Projects aim to built commmunity spirit
Richard Batson Historic towns and villages across Norfolk struggling to cope with the biggest wave of social, economic and climate change in 1,000 years are set to get help from their grassroots councils.
TOWNS and villages struggling to cope with the biggest wave of social, economic and climate change in 1,000 years are set to get help from their grassroots councils.
Communities are feeling the strain of a triple attack on a generations-old rural way of life, leaving them with symptoms such as empty second homes, loss of traditional jobs and shop and pub closures. Once-thriving tight-knit parishes are becoming dormitories needing a new lease of life.
But a three-pronged attack is coming through local councils, driven by Norfolk's support network for parish pump democracy.
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The Norfolk Association of Local Councils says the county's 500 grassroots councils are best-placed to reinvigorate communities.
The man leading the initiatives, Stephen Teverson, said communities across Norfolk had not altered much for 1,000 years but in the past century they had faced sweeping social, economic and environmental change.
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Farming, fishing and forestry had been lost as the main employment sources, replaced by “industrial contract farming enterprises” run and manned from outside the area.
Post offices, shops and petrol stations were closing, depriving people of employment and meeting places.
Socially some people found themselves living alone in a row of cottages which were second homes empty for most of the year.
While better housing was snapped up by second home outsiders and picture postcard village greens were “preserved in aspic”, the quality of housing for locals on the outskirts could be “pretty grotty,” said Mr Teverson, a town councillor and former mayor of Downham Market, until recently chairman of the NALC executive committee.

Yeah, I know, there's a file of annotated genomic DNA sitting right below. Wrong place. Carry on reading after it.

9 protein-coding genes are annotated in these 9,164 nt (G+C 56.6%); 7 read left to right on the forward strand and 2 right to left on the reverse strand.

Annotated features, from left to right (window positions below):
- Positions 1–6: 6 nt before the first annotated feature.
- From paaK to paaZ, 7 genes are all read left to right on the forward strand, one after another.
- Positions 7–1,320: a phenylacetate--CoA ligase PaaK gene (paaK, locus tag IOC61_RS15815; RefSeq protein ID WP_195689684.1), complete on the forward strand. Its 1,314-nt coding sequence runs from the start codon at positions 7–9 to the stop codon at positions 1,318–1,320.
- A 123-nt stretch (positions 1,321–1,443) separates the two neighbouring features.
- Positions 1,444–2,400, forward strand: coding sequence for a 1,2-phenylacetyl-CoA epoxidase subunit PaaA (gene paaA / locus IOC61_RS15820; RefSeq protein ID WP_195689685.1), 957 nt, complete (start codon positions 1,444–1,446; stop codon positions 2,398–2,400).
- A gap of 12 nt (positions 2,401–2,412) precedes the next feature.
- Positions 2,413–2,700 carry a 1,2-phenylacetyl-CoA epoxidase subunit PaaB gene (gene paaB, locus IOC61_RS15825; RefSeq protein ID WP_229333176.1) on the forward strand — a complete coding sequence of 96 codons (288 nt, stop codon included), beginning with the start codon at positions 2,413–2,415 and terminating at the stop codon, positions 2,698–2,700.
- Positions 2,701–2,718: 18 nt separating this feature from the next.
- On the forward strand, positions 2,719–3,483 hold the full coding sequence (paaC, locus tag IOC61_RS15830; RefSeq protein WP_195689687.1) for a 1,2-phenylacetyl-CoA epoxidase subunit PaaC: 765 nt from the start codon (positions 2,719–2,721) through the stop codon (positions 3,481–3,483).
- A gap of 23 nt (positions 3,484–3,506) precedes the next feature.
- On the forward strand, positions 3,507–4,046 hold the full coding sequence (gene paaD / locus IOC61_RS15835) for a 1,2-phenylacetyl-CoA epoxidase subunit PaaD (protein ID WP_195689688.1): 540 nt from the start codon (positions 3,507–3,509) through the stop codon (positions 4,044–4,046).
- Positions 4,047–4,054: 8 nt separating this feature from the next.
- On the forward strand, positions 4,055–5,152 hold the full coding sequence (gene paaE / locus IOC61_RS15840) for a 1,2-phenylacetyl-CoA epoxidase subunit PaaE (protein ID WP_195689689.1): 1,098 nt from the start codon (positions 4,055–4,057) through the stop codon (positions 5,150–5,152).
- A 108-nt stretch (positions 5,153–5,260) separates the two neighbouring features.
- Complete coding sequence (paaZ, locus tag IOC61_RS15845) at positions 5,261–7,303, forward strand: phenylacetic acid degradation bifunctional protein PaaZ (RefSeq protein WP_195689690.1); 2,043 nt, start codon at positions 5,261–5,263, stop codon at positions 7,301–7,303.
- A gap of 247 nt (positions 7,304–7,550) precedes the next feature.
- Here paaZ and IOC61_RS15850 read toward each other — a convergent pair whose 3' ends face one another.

“The ties that bound communities together are under strain,” he said.
“Some of the changes are subtle. The pub may not close, but could turn into a gastro pub or bistro for people from outside the village.”
And even the hope that gentrification into Chelsea-by-the-Sea second home areas and promotion of eco-tourism would bring new wealth had not materialised.
While fishermen were doing well because lobsters were being snapped up by gastro pubs, and odd job men were busy keeping second homes in good order, other businesses were struggling because those second homes were often empty for all but a dozen weeks of the year.
And visitors such as bird spotters brought very little to the economy as they tended to bring their own flasks and sandwiches.
There was a danger of towns and villages becoming “very pleasant rural retreats for people escaping urban pressures” but in danger of stagnating because incomers also were reluctant to have those quiet villages changed.
NALC's bid to solve the problems involves seeking “trailblazing” parishes to take a lead in their local area through blue, gold and green schemes.
Each of the three schemes needed £60,000, which would be bid for through a Dragon's Den-style citizens' panel of laymen doling out a Norfolk strategic partnership pot of £200,000.
It was hoped to start the first social scheme and by 2010 have 75 councils running community cafes across the county.
Some Norfolk councils were already promoting some schemes, but it was “sporadic,” said Mr Teverson.
“Because of their limited powers in the past parish councils have been parochial and inward-looking, but they are uniquely placed to help, and have more experience and expertise than all other councils,” he added.
Parish councils interested in taking part in any of the schemes should contact NALC on 01603 664869.
The Norfolk Association of Local Councils has a trio of blue, gold and green projects in the pipeline aimed at rebuilding community spirit, stimulating local business and promoting local initiatives to tackle the global problem of climate change.
*The blue social project would provide “tea and biscuits” money to stage meetings in halls, pubs or people's home in a bid to bring communities back together and maybe also run police, health, training and advice sessions through community cafes.
*A gold, economy-related scheme would encourage councils to talk to local businesses and discover what obstacles were holding them back, such as planning or broadband restrictions, along with trying to promote more ventures from vegetable growing to local bakeries and butcheries, providing an alternative to the supermarket.
*The green environment scheme would seek to get parishes working alongside university academics, but also looking at practical measures to combat climate change such as composting schemes, biomass power units and communal heating and fuel buying systems.